Biden’s Menthol Cigarette Ban Set to Open up a Vacuum for Cartels, Law Enforcement Warns

Former law enforcement agents have shared that Biden’s plans to ban menthol cigarettes will only create further problems for the US, opening a vacuum for Mexican cartels to start selling them on the black market instead.

FDA’s push against menthol

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Plans began for the Food and Drug Administration (FDA) to prohibit menthol cigarettes and flavored cigars back in April 2022, aiming to prevent children from ever starting to smoke and to benefit adult smokers.

Ban nears final review

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This October, it was announced that the proposed rules had made their way to the White House Office of Management and Budget and were in “the final step of review,” according to the FDA’s director of the Center for Tobacco Products, Brian King.

Concerns of cartel infiltration

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According to several former law enforcement officials, however, the proposed ban will cause a multitude of problems, including opening the door up for cartels to enter the market. Speaking to Fox News Digital, ex-officers criticized the Biden administration for not consulting law enforcement for advice on the matter.

Former officer’s warning

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Jorge Colina, former City of Miami chief of police, shared, “This is essentially a prohibition, and we know what happens when you remove a current market. Organized crime and/or cartels move in.”

Unintended consequences

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Colina explained that the “unfunded mandate” would create a vacuum ripe for cartels to move in on, allowing them to take advantage of what will likely be a multi-billion dollar market. He also said that he doesn’t think the administration has considered all of the consequences, stating, “Law enforcement should have been allowed at the table to talk about this.”

Voices going unheard

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Pete Forcelli, a former ATF special agent and deputy assistant director, agreed with Colina’s comments. “To me, it makes no sense why the Biden administration wouldn’t have consulted with law enforcement.”

Opportunities for organized crime

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He continued, “With any sort of ban, you open up opportunities for organized crime, for drug cartels, and truthfully—given the nature of what’s going on now—even folks funding terrorist activities in the Middle East to profit from that black market that you’re then going to create.”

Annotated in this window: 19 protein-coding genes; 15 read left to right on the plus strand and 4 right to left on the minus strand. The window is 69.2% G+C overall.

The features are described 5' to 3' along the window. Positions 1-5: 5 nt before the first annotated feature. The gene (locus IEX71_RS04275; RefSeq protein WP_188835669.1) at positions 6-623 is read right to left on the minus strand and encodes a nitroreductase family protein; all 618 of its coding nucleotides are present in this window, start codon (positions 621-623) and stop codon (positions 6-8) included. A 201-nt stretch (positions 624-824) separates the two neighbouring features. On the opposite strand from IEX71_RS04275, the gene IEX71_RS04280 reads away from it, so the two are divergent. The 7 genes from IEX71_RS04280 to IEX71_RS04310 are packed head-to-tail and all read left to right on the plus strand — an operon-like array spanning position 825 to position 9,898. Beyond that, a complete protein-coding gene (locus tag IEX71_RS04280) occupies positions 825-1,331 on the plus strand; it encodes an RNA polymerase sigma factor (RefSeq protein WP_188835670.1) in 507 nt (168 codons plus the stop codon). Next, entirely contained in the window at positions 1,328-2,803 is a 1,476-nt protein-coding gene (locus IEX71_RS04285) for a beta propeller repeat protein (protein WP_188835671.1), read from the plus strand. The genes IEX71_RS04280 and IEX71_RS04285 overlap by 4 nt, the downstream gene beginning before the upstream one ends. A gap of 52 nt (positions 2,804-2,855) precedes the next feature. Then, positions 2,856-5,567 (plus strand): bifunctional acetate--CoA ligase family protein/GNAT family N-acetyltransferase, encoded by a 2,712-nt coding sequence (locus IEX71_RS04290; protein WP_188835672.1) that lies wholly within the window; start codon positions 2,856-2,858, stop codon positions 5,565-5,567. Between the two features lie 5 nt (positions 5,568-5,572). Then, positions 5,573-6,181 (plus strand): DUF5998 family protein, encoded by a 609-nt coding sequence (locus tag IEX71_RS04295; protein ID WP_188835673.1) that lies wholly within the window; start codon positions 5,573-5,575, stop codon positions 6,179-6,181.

Delayed plans

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A ban on menthol cigarettes has been in the works for quite some time, but plans have now been delayed until at least March. This is due to critics claiming that the ban will unfairly target black smokers and, as such, could potentially harm the president’s re-election chances.

Blacks are targeted

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According to Mignonne Guy, associate professor and former chair of the Department of African American Studies at Virginia Commonwealth University, 85% of black people who smoke cigarettes smoke menthol. He claims that this isn’t by coincidence and that the tobacco industry purposely targets black people to ‘peddle these drugs’.

Meeting with tobacco industry lobbyists

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Many also noted the timing of the delay after top officials from the Biden administration met with members of the tobacco industry, industry-adjacent organizations, and other top executives.

Influence of the tobacco industry

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Micah Berman, a professor at Ohio State University’s College of Public Health told the Hill, “It’s hard to be surprised by another delay. But I certainly was surprised that here the delay was following so close on the heels of tobacco industry and industry-funded groups meeting with OMB [the White House Office of Management and Budget].”

“And then having the delay announced right after that—the fact that they still apparently have that much direct influence in 2023 is a bit shocking,” he said.

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